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Wednesday, 15 May 2013
Page: 3269


Mr HOCKEY (North Sydney) (14:26): My question is to the Treasurer. In his National Press Club speech the Treasurer claimed that there is a fiscal consolidation in the budget of $23 billion. Given that, as a percentage of the economy, at no time has this government had spending as low as the last year of the coalition government and given that, over the next four years, the government is expecting to spend $76 billion more and collect $103 billion more in revenue, where does this claim for smaller government come from?

Mr SWAN (LilleyDeputy Prime Minister and Treasurer) (14:27): I do thank the shadow Treasurer for his question. We should first of all start with revenue and then go on to expenditure, because those opposite claim there has been no revenue write-down. They would be receiving, if they were in government, the same advice that we are receiving, which is that for 2012-13 we have had a revenue write-down of $17 billion and larger ones over the next two years. They would receive that advice from the Treasury, but they claim that that has not happened. It is just like the global financial crisis: it never happened. And now the revenue write-downs have not happened.

Then, to go on with their fiction, they run around the place with a whole lot of figures that exaggerate spending. One of their criticisms is that we now spend $100 billion more in our budget than was spent when we came to government—ignoring the fact that the economy is 13 per cent bigger. The fact is that economies grow, but when it comes to our spending levels our spending levels as a proportion of GDP are about on an average with where they were when you were in government. But you insist, like you do with debt, on the spending side of the budget to go around and make all these extreme exaggerations. The reason you are doing it is that you are not going to put your policies out before the election. You want to be able to run around and claim: 'Oh, there's a spending problem. There's no revenue problem,' and try to get through an election campaign like Campbell Newman. If you get elected then you will slash and burn. That is what all of this is about.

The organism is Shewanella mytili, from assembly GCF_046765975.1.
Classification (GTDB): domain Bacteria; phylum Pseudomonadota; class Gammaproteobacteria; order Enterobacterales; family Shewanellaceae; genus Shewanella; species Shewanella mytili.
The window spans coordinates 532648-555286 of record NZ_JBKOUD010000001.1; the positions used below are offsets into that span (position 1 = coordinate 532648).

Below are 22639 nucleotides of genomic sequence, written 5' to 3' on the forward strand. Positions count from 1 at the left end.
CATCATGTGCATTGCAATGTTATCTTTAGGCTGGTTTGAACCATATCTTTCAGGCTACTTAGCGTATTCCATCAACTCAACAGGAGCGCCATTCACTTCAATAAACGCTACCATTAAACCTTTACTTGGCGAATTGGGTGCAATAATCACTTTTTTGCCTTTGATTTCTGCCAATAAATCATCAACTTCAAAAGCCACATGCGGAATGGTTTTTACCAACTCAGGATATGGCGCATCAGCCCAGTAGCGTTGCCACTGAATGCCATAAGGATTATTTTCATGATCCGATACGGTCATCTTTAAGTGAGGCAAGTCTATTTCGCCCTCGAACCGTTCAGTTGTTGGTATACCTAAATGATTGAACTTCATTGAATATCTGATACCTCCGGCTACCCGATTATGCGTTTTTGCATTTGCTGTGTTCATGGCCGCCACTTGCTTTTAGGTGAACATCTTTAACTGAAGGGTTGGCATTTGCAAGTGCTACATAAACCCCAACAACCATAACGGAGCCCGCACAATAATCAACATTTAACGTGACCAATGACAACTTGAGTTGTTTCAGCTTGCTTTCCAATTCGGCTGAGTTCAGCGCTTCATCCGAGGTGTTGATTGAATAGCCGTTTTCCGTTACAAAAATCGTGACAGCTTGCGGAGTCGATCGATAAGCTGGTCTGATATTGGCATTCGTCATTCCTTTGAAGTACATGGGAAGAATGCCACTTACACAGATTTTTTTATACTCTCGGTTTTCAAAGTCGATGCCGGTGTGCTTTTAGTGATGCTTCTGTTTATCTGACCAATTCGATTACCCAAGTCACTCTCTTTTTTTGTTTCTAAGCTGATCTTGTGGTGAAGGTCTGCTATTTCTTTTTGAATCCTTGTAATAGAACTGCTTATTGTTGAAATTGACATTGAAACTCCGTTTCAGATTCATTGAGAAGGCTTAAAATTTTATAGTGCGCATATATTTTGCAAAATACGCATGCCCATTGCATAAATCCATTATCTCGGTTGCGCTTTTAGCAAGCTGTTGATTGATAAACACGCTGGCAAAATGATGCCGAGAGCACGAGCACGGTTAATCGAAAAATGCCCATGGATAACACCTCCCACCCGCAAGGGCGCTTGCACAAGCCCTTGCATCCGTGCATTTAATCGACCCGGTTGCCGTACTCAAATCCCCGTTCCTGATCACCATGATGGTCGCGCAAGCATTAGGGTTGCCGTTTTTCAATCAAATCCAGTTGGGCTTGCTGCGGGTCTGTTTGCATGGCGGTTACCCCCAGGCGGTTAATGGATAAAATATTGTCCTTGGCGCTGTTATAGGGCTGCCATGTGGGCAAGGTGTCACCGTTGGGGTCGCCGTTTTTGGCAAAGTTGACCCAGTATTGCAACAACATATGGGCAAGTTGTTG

The SPEAKER: The Treasurer cannot use the word 'you'.

Mr Pyne: Madam Speaker, I rise on a point of order. You are not responsible for any of the things the Treasurer is talking about, and I ask him to at least try to maintain some decorum in the chamber after all his years of experience in this place.

The SPEAKER: The Manager of Opposition Business will resume his seat. I think everybody can take some lessons about decorum in the chamber. I do remind the Treasurer of the use of the word 'you'. The Treasurer has the call.

Mr SWAN: If you look at the facts—if we get them out there on the table—what they will show is that our expenditure levels are broadly, as a percentage of GDP, where they were when that mob over there were in government. So much for the spending problem. These are figures which are easily available. They are there, but they choose once again to exaggerate what is going on. We over the forward estimates have got spending growth of, on average, 1.1 per cent.

Mr Pyne: Madam Speaker, I rise on a point of order. We know the Treasurer is under a great deal of stress, but he has completely ignored your admonition from the chair. I ask you to draw him back to the standing orders.

The SPEAKER: The Manager of Opposition Business will resume his seat. The Treasurer has the call, and I do advise everybody. I know it is an arcane principle, but you are all speaking through the chair. The use of the word 'you' is inappropriate.

Mr SWAN: I will just conclude with this one fact: the tax to GDP ratio this year is 21.5 per cent. When we were elected, the level we inherited from those opposite was 23.7 per cent. If we had that tax to GDP ratio that we inherited from them, that they had when they were last in government, we would be running a surplus of $6 billion and we would have increased revenue of $24 billion this year. That proves the fact there is a big revenue challenge. That is why we have taken the decisions we had to take: absolutely necessary to support jobs and growth. And God help us what would have happened if they were in government in these circumstances, because they would have slashed and burned, austerity for austerity's sake. They subscribe to the theory that you can cut your way to growth. Well, you cannot. That is what has happened in Europe, it proves that is wrong, but they have been captured by the mad Tea Party elements of the Liberal Party and the IPA.